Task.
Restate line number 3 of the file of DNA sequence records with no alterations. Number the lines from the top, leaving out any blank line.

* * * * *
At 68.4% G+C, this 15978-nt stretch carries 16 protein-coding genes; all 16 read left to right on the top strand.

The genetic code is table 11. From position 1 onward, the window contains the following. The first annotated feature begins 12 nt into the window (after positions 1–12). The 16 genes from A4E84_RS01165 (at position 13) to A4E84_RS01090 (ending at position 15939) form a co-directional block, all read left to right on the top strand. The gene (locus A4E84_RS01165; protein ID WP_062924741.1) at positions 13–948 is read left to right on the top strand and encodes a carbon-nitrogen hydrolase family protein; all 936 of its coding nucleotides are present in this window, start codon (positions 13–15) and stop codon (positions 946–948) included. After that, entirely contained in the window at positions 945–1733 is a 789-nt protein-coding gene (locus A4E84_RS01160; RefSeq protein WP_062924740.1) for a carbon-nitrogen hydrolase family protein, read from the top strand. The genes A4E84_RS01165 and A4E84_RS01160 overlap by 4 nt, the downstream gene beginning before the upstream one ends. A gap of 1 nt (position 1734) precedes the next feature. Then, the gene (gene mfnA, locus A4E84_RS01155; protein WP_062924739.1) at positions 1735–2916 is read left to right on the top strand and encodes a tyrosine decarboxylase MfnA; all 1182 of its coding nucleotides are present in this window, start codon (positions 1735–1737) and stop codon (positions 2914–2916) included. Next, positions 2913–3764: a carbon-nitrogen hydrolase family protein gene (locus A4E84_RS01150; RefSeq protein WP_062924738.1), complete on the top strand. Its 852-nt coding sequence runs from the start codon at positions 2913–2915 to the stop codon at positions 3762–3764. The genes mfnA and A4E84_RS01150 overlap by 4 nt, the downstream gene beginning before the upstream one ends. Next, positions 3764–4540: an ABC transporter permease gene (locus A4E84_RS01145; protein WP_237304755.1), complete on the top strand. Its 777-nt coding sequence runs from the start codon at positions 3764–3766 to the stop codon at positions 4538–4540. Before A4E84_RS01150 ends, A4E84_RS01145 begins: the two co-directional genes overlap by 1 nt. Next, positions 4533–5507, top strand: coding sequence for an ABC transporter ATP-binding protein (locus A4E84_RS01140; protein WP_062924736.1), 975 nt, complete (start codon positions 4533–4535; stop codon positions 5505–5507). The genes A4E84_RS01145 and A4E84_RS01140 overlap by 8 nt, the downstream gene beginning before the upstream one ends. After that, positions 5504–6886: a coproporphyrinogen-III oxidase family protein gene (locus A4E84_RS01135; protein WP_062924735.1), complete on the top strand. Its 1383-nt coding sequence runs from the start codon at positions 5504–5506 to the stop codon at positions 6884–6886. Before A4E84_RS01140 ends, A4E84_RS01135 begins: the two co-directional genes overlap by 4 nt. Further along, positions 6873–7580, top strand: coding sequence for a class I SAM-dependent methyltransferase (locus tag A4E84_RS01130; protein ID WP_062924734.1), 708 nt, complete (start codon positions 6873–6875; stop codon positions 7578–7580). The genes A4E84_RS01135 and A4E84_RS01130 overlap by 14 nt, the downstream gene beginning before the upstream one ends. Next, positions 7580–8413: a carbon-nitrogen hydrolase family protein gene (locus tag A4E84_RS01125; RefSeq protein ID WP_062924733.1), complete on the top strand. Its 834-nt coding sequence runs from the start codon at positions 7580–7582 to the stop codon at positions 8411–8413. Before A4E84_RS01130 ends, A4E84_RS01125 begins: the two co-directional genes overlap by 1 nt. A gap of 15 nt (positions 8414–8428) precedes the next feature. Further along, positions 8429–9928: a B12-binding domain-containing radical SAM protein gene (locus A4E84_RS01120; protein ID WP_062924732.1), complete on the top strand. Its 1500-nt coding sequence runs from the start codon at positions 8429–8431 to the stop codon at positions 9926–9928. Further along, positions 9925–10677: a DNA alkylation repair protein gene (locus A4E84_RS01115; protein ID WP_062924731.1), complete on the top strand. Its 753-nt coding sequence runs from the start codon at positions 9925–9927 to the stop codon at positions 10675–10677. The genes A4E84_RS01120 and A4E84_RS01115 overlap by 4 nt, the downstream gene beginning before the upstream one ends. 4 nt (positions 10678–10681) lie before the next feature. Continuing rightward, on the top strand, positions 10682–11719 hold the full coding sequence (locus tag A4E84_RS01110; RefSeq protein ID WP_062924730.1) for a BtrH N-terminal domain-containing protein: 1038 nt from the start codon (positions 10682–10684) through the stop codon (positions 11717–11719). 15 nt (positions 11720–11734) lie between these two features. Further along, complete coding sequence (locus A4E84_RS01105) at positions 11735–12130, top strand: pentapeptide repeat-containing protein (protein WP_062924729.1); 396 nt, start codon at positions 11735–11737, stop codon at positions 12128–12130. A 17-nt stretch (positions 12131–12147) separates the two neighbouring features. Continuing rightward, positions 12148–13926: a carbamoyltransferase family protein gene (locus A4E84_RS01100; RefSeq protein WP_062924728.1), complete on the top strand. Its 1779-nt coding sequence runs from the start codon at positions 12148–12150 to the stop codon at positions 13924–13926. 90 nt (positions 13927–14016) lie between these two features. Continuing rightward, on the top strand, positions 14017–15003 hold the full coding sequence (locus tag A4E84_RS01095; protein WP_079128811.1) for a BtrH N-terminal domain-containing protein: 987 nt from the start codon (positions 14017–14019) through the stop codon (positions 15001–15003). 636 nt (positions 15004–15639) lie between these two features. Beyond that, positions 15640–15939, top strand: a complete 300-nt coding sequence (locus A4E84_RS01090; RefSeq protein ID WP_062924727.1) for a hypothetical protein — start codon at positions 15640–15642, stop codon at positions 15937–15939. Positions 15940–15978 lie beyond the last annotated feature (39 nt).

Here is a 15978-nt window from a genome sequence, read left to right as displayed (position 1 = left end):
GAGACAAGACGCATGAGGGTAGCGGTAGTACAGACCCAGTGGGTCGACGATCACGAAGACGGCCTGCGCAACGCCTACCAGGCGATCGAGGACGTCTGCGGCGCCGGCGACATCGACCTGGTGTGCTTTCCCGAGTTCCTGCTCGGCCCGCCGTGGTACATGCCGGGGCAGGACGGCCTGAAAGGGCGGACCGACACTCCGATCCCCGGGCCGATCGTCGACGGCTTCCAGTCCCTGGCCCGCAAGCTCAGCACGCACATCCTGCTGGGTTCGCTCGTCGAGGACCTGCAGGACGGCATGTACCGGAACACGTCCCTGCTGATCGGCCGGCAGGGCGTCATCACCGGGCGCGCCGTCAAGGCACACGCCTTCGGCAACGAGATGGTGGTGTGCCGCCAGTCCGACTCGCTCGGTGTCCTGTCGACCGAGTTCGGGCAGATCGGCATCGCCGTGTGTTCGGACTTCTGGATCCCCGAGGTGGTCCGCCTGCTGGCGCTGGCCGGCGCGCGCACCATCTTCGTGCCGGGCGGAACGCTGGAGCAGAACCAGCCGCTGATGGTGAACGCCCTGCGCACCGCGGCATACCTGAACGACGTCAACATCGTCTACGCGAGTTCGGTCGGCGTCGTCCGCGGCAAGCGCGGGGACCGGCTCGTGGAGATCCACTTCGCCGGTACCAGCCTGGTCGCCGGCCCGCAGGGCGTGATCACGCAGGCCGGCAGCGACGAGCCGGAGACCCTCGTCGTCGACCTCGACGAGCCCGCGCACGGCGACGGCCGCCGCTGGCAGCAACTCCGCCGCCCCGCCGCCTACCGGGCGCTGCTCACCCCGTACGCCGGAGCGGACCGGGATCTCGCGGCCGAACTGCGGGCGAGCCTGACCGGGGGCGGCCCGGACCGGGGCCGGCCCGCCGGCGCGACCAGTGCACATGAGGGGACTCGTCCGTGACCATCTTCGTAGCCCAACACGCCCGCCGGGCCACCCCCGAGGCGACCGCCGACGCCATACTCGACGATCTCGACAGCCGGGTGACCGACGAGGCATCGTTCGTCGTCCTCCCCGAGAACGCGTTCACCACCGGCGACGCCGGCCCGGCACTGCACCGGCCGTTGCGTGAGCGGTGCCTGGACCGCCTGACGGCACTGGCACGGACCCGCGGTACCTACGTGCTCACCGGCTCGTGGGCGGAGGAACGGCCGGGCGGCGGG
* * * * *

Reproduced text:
Here is a 15978-nt window from a genome sequence, read left to right as displayed (position 1 = left end):